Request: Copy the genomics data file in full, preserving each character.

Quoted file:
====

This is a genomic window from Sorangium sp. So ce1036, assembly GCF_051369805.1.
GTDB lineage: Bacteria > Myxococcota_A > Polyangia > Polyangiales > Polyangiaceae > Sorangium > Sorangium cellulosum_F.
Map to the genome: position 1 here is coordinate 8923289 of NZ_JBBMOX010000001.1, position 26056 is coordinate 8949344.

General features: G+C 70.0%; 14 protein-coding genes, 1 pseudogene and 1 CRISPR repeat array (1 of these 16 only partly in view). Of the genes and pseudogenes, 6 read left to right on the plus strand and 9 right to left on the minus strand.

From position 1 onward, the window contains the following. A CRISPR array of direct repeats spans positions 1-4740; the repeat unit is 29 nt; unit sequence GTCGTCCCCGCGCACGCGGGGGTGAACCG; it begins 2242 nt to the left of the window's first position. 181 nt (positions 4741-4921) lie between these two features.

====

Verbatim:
This is a genomic window from Sorangium sp. So ce1036, assembly GCF_051369805.1.
GTDB lineage: Bacteria > Myxococcota_A > Polyangia > Polyangiales > Polyangiaceae > Sorangium > Sorangium cellulosum_F.
Map to the genome: position 1 here is coordinate 8923289 of NZ_JBBMOX010000001.1, position 26056 is coordinate 8949344.

General features: G+C 70.0%; 14 protein-coding genes, 1 pseudogene and 1 CRISPR repeat array (1 of these 16 only partly in view). Of the genes and pseudogenes, 6 read left to right on the plus strand and 9 right to left on the minus strand.

From position 1 onward, the window contains the following. A CRISPR array of direct repeats spans positions 1-4740; the repeat unit is 29 nt; unit sequence GTCGTCCCCGCGCACGCGGGGGTGAACCG; it begins 2242 nt to the left of the window's first position. 181 nt (positions 4741-4921) lie between these two features.